The rotating first member 50 is used to limit the loading on the load cell 58. The rotating first member 50 has a pivot base 62 with a cantilevered beam 64 extending from the base. The cantilevered beam 64 extends between the pivot base 62 which is mounted to the pivot 52 and the reel spool bearing housing 36 or the downstream stop 56. By design choice, the cantilevered beam 64 forms a flexible member or flexible portion of the rotating member, which portion has a selected amount of beam flexure so as to allow significant deflection of the beam 64 as the load cell 58 is loaded. The beam 64 is designed with a spring constant such that elastic deflection of the beam between the point when the beam 64 first engages the load cell 58 and where the beam 64 engages the downstream stop 56 produces a force on the load cell which is less than its maximum load measuring capability or range. The downstream stop 56 together with the position of the load cell 58 sets the maximum deflection to which the cantilevered beam 64 of the rotating first member 50 can be subjected. The maximum deflection of the cantilevered beam 64 in turn sets the maximum load which can be applied to the load cell 58. The cantilevered beam 64 can apply a certain amount of mechanical advantage depending on the position of the load cell between the pivot 52 and the roll bearing housing 36 contact point 66. For example, if the load cell is positioned halfway between the contact point 66 and the pivot 52, the force applied by the first member 50 to the load cell 58 would be twice that applied to the bearing housing 36.
In one known application of a load cell used to measure paper reel nip load, a 100 kN measuring load cell is used to measure a loading force of about 8 kN. The prior art load cell is incorporated in the pin conection where the hydraulic actuator 42 joins the carriage 40. If the load cell drifts even 1 percent a considerable error, of about 10 percent in the measured nip force will result. The load cell 58 can have a maximum range which approximately matches or is slight greater than the applied load. Depending on the mechanical advantage applied by the rotating first member 50, the load cell could be a range of values, but in all cases because the applied load is matched to the load cell maximum range, load cell drift will be considerably smaller in proportion to the total load measured. Another problem is that friction of the linear bearing where the carriage 40 slides on the horizontal support rails 38 also affects the load in the nip 26, however the output of the prior art load cell located between the hydraulic actuator 42 and the carriage 40 does not measure the carriage friction loads. The location of the load cell 58 of this invention measures the forces applied directly to the roll bearing housings of the reel spool which includes the force of the hydraulic actuators 42 and the carriage friction loads.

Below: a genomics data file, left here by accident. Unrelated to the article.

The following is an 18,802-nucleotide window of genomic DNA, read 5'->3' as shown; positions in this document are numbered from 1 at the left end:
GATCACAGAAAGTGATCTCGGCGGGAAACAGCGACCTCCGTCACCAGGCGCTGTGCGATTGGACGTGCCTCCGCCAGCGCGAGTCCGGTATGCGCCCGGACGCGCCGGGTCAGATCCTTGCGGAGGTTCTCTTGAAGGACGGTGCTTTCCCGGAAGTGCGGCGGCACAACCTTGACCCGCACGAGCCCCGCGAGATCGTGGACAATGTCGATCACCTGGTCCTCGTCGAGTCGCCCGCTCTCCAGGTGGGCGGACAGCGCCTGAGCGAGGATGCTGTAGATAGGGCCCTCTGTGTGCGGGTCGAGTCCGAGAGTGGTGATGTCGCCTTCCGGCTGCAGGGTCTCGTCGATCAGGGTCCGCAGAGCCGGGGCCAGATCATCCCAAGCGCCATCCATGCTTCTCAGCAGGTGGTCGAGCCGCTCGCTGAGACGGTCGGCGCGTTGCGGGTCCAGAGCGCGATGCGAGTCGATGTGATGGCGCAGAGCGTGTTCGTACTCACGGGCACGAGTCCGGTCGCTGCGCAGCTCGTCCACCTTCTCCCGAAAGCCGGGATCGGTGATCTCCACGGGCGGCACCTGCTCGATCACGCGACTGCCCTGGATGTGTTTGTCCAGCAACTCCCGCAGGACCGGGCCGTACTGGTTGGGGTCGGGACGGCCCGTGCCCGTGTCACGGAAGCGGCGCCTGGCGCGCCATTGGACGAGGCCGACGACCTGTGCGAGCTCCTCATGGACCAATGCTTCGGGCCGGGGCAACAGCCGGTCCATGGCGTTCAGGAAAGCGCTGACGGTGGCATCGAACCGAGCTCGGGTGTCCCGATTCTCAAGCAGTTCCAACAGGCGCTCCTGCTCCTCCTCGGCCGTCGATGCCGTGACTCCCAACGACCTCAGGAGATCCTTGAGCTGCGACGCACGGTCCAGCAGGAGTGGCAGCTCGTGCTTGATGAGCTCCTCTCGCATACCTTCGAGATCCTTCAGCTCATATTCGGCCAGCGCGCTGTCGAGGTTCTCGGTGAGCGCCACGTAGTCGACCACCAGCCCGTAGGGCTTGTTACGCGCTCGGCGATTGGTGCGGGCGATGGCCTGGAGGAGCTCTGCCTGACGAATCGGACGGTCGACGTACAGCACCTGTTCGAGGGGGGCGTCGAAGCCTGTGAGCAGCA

Accurate measurement of nip force loads is particularly important with paper grades that cannot handle high nip loading, such as tissue paper and release paper. Another advantage of the load cell 58 and its mounting position is that less disassembly of the carriage 40 is required to change a damaged or defective load cell. Measurement of the zero point and gain for the sensor is easier to check and adjust because the sensor is not part of the basic carriage structure.
It should be understood that the load cell arrangement described hearin could be used with a wide range of reel-up designs, but may be particularly advantageously used with those designs sold under the trademarks OptiReel™, and OptiReel™, M model, sold by Metso Paper, Inc., but could be used with the Beloit style TNT reel such as disclosed in U.S. Pat. No. 5,370,327, or conventional Pope style reels or ValReel™ available from Metso Paper, Inc. where the carriage which holds the reel spool may be fixedly mounted to pivoting arms. For example the primary arms 32, which terminate in two grippers 34 can be considered carriages and could incorporate the load measuring structure of this invention. It should be understood that the load cell 58 could be of any design which meets the required performance criteria, for example, model LBM series load buttons available from Interface, Inc. of Scottsdale, Ariz., can be used.
It is understood that the invention is not limited to the particular construction and arrangement of parts herein illustrated and described, but embraces all such modified forms thereof as come within the scope of the following claims.